it hits the ground without a sound
it splashes in puddles
without any trouble
and gathers in holes in the ground

—–

Snow

by Karen

snow is white when it leaves the sky
and yellow on the ground, but please don’t try
they say not to eat
it isn’t a treat
but you’ll heave if I tell you why

—–

Untitled piece

by Geoff LePard

It’s wet
Yet
I get
Het
Up if turns out nice and I have to water the garden.

It pours
Befores
I bores
The in-laws
With my moaning about having to get the hosepipe out.

The rain
‘S a pain
Yet I refrain
Again
From saying the bloody sunshine isn’t what I need right now.

This drought
Ought
Not to have caught
Me out.
English weather is almost as annoying as spelling.

—–

Whether weather wether

by Bruce Goodman

A ewe asked a ram, known as “Heather”,
Whether a wether was a misspelling of weather?
I’ll show you one day
Why missing more than an A
Prevents us from getting together.

—–

Untitled piece

by Bladud Fleas

gravity dictates
precipitates
fall
that’s all
mates

is it snowing?
I ask knowing
the white stuff
ain’t fluff
the wind’s blowing

—–

Untitled piece

by Cricket Muse

There once was a terrible storm,
That changed from cold to warm.
The snow and sun mixed
and couldn’t be fixed,
Which is why parkas and shorts were worn.

—–

Untitled piece

by RH Scribbles

in Texas you never know if
it will rain now or in a jiffy
it won’t even snow
so off to school I go, bro
the teachers will all be so beachy

Keep up the ‘good’ work, everyone! See you for next week’s contest!

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The Weekly Terrible Poetry Contest

Hello and welcome to our ninth week of terribly poeting.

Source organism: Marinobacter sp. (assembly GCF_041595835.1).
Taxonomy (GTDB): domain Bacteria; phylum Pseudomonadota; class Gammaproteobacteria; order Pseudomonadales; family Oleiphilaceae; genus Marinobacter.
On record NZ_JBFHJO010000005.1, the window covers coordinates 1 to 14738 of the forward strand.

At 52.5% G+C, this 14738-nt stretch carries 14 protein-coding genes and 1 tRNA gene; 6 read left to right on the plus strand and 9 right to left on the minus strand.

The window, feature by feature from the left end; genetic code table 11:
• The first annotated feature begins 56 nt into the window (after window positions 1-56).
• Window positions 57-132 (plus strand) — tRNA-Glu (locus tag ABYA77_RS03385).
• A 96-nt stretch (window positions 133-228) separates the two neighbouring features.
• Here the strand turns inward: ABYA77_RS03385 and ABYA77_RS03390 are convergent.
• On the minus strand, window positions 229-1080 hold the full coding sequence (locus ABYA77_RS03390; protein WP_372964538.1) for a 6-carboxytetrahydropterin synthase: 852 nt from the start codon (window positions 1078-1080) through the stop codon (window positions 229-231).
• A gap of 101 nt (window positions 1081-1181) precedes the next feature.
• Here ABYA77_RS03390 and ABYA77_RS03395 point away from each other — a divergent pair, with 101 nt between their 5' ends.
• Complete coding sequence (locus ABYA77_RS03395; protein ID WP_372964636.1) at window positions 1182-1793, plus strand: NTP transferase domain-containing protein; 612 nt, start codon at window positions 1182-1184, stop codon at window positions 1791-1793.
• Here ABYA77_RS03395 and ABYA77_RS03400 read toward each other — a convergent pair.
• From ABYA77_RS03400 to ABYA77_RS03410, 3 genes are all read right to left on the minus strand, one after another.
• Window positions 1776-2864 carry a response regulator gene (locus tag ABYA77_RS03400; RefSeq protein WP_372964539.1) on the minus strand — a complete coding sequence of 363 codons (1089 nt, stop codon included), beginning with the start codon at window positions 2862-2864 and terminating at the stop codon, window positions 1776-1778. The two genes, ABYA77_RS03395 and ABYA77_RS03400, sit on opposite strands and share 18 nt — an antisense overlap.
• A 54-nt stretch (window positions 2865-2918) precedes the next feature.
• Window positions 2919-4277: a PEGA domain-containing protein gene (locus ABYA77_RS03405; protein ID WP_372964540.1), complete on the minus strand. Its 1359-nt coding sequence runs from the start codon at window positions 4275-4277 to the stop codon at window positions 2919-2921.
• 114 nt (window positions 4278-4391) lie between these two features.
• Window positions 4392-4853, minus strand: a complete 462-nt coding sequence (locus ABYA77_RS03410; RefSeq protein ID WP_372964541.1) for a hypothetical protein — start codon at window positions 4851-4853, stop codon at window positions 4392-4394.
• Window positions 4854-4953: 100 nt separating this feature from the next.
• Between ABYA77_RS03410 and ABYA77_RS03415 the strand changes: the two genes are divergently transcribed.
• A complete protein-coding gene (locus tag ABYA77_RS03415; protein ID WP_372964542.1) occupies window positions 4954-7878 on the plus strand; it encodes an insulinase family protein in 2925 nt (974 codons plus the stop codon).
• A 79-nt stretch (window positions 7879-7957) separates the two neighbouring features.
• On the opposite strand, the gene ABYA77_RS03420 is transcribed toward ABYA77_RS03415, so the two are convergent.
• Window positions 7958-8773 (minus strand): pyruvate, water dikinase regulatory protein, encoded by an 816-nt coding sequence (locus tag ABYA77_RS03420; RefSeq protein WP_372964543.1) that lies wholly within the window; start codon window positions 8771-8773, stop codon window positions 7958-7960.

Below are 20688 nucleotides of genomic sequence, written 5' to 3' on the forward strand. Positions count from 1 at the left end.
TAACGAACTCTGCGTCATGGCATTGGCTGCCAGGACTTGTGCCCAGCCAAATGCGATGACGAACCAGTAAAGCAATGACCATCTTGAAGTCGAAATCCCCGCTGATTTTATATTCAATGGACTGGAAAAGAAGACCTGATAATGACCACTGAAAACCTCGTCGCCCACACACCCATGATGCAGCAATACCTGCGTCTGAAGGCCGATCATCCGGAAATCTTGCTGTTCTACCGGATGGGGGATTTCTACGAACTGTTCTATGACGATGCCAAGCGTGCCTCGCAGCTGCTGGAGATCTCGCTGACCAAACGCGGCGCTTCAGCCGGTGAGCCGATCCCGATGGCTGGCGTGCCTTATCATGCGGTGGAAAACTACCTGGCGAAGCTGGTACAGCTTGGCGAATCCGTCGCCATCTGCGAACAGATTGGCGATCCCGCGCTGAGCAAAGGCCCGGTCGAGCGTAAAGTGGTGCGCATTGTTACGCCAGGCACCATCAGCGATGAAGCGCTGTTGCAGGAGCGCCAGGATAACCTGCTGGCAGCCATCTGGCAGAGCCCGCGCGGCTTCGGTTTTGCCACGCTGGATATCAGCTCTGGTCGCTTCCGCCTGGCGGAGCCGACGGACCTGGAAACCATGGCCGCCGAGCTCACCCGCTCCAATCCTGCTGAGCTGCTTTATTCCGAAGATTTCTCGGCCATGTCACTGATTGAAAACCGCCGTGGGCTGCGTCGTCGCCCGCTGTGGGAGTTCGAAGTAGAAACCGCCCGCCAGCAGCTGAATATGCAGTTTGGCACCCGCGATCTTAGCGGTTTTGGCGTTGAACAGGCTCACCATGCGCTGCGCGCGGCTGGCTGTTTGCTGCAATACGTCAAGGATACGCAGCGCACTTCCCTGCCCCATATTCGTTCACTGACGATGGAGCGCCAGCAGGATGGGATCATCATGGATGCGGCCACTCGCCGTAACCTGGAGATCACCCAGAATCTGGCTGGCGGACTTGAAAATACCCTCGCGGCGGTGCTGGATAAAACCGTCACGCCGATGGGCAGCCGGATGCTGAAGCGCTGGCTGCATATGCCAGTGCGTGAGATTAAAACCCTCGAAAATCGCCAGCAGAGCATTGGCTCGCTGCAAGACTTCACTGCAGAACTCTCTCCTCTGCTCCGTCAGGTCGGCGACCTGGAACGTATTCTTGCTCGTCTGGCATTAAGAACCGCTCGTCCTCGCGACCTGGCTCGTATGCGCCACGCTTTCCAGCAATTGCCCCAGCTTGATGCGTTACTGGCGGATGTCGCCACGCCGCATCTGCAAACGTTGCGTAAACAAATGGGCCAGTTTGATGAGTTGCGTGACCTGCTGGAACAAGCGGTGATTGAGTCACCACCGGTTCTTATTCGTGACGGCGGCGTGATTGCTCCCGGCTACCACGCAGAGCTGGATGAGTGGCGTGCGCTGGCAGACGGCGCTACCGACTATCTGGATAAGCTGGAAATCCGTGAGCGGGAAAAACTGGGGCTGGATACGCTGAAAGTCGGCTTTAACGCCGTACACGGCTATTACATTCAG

Looking for directions? See “How To Write Terrible Poetry.”

Beside learning the awfulness that is terrible poetry construction, I feel a lesson is in order regarding limericks. A limerick follows a rhyming pattern (AABBA). It follows a specific meter; the Lords of Wikipedia say that is an anapaest meter.

Here’s an example limerick I wrote awhile back:

There once was a mother of four
Who never could sweep up her floor.
The clothes and the toys
Were stuck beneath boys.
Daddy wonders who taught them to swore.

Knowing all this, here are the rules:

  1. Topic: The Weather.
  2. For length, you gotta do a limerick. Or two. Don’t make us sit through more than that, please.
  3. The poem needs to rhyme in AABBA format, but you don’t have to use exact rhymes. Use near rhymes just to drive us up the wall if you’d like.
  4. Make it bad. Make Edward Lear appear to you in the middle of the day to criticize your format and word usage.
  5. Keep it PG-rated.

You have till 8:00 a.m. MST next Friday (January 18, 2019) to submit a poem.

Post your poem or a link to it in the comments, or fill out this somewhat nifty form.

I really do read them all, but have an occasional underage helper climbing on my lap while I’m typing. I’m going to double- and triple-check everything next week before publishing.

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Summertime

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Summer sunlight’s
     blaring bolting glaring scolding
          burning skin

I call for winter
     begging praying
          Snow Queen, give me frosting days

Yet, when she answers
     blowing kisses
     my soul misses warming love

Dancing
     skinlight
          sundrop tickles
make the sunskin worth the scold